Michael Bolton’s Long, Hard Road to Success

Performances and Artists

Michael Bolton in a film back lot

 

Michael Bolton to Perform Greatest Hits with Symphony Orchestra

Even after selling 65 million albums and earning two Grammys, Michael Bolton never allows himself to feel complacent.

That’s because reaching this success was “an 18-year climb,” he says. “My first record deal was at 16, and I didn’t have a hit until I was 34.”

This involved an exhausting journey that might have broken other artists, including Bolton dropping out of high school to pursue a string of doomed record deals, and struggling to pay bills while raising three daughters.

“My father used to stare at me and just go, ‘big, big, big. You’re going to be big,’” he remembers. “I said, ‘I hope so, because my rent checks are bouncing.’”

Coming to The Smith Center on March 4, Bolton celebrates his hard-won career with sweeping renditions of his most popular tunes, such as “How Am I Supposed to Live Without You” and “When a Man Loves a Woman,” specially arranged for symphony orchestra.

He doesn’t take a single hit song for granted.

“(After my first hit), I thought, ‘this is the time to bear down,’” he recalls. “I wanted to work harder.”

 

A Rocky Start

Bolton and his family thought he was destined for stardom when Epic Records offered him a contract as a high schooler.

“My mother signed the record deal because I wasn’t old enough,” he remembers.

He left school to pursue this opportunity, noting that “the only thing I learned from that time on was how to write a better song, how to make a better recording.”

This included some hard lessons.

After just a year, Epic Records sent Bolton a letter declaring him free to pursue other contracts.

“(That) is like getting a letter from your girlfriend saying ‘you’re free to date whoever you want,’” he says.

This followed with a series of similar scenarios. Bolton made albums for various studios that either released his contract soon after, or went out of business before his recordings were released.

By Bolton’s late 20s, he also had three daughters to support.

“It was a low point,” he says.

 

Getting by with Commercial Jingles

Bolton eventually thought his music career would focus on advertising jingles.

To make ends meet, he recorded jingles for a wide range of brands. This included recording as one of the voices for the Army’s “Be All That You Can Be” commercials, as well as singing spots for Dr. Pepper, Coca-Cola and Pepsi.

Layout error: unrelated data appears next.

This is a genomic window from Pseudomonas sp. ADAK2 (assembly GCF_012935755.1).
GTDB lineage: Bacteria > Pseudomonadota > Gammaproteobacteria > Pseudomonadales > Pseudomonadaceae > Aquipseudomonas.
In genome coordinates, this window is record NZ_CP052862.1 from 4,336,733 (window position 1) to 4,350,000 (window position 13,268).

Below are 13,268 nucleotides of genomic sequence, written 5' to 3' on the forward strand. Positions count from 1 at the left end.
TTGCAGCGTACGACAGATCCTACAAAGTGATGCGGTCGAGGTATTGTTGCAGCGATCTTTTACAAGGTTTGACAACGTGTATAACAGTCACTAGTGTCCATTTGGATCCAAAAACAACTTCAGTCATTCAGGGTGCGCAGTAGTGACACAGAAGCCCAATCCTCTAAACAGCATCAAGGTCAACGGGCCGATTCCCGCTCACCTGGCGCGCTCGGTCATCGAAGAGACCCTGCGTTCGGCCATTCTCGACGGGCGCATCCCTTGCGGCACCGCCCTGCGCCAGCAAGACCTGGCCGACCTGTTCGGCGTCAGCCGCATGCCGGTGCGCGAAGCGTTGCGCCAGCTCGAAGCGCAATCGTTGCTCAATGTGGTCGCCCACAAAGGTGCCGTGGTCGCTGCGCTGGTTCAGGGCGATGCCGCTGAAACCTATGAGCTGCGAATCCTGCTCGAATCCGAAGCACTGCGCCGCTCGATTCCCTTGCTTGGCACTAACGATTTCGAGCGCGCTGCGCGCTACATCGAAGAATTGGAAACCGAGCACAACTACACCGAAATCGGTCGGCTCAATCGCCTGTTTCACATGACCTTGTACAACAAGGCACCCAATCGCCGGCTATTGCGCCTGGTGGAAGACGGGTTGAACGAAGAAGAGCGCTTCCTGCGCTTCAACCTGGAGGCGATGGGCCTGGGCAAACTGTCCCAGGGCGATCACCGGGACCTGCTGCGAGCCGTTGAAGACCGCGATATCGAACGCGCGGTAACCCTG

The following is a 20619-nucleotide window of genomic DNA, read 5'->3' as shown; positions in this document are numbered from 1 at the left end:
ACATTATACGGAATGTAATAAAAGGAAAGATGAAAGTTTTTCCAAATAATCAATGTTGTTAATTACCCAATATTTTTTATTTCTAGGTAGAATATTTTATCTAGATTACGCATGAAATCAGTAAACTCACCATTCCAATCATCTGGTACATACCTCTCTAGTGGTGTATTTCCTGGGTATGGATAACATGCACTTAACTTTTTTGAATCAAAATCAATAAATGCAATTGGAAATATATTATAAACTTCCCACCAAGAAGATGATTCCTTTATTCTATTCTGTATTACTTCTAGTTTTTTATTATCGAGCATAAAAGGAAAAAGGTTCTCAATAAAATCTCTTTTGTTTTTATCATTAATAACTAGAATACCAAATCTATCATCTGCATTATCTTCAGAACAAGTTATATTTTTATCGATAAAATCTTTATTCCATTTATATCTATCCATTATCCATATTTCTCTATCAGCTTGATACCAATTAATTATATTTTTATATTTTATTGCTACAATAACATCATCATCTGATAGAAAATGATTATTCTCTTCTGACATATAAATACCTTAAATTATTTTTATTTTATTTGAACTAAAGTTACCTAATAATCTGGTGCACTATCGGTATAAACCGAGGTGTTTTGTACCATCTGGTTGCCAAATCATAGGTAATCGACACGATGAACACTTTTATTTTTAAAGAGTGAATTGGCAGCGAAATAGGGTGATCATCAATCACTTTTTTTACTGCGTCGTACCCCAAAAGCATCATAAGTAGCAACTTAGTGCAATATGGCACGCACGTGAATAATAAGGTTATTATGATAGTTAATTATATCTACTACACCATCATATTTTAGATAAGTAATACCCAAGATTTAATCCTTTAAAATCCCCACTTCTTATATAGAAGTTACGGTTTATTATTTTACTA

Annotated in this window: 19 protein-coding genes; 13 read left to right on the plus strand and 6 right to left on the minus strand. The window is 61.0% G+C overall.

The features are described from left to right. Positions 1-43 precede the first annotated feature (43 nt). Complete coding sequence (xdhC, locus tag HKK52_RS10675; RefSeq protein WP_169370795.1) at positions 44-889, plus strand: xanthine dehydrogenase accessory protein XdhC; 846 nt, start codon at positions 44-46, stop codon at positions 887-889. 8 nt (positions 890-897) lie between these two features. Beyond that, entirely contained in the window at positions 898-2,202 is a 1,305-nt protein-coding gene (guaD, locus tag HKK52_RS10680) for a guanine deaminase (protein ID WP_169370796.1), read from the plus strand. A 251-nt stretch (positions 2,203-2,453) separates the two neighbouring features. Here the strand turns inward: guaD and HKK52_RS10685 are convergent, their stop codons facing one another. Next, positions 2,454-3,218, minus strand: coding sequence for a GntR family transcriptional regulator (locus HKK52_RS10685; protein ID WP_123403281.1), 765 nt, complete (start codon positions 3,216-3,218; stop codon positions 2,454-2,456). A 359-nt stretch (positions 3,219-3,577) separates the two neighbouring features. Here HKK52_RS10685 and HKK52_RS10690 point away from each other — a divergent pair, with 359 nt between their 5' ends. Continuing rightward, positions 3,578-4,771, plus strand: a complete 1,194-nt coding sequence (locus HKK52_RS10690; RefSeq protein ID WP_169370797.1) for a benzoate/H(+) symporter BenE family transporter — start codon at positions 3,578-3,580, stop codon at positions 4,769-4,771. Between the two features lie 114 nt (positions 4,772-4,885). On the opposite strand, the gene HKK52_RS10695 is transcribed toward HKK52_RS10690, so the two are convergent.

“When I made my first music video, I opened the cooler to get a drink, and I’d sung everything in the cooler,” he recalls. “There were 25 cans of commercials in that cooler.”

 

An Unexpected Opportunity

While recording jingles, Bolton also signed with Columbia Records to pursue a rock band career that his manager recommended.

On the side, he penned R&B and country songs for top artists like the Poynter Sisters and Kenny Rogers.

One day, Bolton received a call from Columbia Records President Al Teller.

Give up the rock music, Teller advised.

The studio’s secretaries kept taking home the R&B demos Bolton submitted, because they loved this voice.

“(Teller) said, ‘all of these songs you’re writing and giving away to other artists, keep them for yourself. This is what people want to hear from you,’” Bolton recalls.

 

Global Success

The next song Bolton wrote, “That’s What Love Is All About,” he recorded himself.

“It came flying up the charts,” he says.

This marked the beginning of his meteoric rise, followed with nine studio albums ranked in the Top Ten.

Bolton’s Smith Center concert will showcase his career highlights, including his most beloved hits, as well as pop, rock, soul and more tunes that shaped his artistry.

Bolton believes his many tough years made his current success possible.

“I learned about how the machine works, the record industry,” he says. “That was key in having a long run of hits.”

 

Michael Bolton performed as a part of the 2019-2020 season.